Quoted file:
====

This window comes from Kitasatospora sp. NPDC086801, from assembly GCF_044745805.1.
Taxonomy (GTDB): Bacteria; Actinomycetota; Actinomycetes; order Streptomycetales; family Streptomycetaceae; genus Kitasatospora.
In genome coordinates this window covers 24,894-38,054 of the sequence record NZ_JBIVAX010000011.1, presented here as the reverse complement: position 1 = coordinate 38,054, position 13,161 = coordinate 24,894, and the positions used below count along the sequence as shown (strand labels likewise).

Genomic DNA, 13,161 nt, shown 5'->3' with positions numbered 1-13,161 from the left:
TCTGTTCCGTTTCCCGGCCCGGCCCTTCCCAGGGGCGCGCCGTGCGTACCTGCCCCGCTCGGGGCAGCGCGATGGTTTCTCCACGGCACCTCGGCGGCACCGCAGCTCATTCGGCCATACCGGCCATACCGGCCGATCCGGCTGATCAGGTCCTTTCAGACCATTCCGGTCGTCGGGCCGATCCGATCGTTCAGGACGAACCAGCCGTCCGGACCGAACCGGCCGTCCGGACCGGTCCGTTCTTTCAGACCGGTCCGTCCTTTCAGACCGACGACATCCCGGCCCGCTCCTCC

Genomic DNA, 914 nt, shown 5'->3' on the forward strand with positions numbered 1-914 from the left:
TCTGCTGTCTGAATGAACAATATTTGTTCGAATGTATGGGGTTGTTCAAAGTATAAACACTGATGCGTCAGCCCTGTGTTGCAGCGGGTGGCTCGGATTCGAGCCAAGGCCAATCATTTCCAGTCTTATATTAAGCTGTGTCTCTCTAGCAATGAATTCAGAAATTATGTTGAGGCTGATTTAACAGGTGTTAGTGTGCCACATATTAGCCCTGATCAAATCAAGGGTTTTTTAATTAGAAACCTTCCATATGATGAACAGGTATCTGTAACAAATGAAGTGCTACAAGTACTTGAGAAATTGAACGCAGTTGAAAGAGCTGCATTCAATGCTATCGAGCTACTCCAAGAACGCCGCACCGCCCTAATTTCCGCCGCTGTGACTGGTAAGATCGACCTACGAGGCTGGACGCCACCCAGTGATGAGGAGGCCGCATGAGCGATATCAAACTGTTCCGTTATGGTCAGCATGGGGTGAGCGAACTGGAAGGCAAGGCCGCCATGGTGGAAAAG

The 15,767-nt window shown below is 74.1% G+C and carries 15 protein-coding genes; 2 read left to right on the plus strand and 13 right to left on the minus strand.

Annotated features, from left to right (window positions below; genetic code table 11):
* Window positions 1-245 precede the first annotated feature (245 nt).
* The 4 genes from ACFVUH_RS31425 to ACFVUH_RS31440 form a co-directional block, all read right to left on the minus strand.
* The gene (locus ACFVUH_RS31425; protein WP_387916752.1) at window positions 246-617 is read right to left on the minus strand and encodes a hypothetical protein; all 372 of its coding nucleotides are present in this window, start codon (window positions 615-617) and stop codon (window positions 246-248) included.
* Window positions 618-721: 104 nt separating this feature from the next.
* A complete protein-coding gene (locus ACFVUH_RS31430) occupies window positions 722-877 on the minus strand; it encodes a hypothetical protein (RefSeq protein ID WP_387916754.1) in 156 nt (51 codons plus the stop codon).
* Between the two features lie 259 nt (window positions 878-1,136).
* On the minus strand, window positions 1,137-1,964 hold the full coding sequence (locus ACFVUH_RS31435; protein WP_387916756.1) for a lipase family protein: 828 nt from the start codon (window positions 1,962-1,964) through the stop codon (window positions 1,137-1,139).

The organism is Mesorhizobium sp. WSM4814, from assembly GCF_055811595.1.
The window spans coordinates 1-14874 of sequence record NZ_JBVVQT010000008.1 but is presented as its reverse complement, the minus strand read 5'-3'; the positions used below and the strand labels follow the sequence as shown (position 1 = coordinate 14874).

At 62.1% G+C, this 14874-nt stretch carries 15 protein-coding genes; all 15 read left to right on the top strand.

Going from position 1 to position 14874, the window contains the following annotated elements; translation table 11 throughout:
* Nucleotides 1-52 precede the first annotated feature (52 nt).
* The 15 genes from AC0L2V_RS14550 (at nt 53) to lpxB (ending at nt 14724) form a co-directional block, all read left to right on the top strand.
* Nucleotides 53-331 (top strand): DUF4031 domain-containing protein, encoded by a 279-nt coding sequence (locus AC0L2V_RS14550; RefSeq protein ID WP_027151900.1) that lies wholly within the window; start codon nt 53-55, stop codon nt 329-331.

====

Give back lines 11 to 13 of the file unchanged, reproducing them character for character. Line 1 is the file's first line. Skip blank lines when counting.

* The 4 genes from ACFVUH_RS31425 to ACFVUH_RS31440 form a co-directional block, all read right to left on the minus strand.
* The gene (locus ACFVUH_RS31425; protein WP_387916752.1) at window positions 246-617 is read right to left on the minus strand and encodes a hypothetical protein; all 372 of its coding nucleotides are present in this window, start codon (window positions 615-617) and stop codon (window positions 246-248) included.
* Window positions 618-721: 104 nt separating this feature from the next.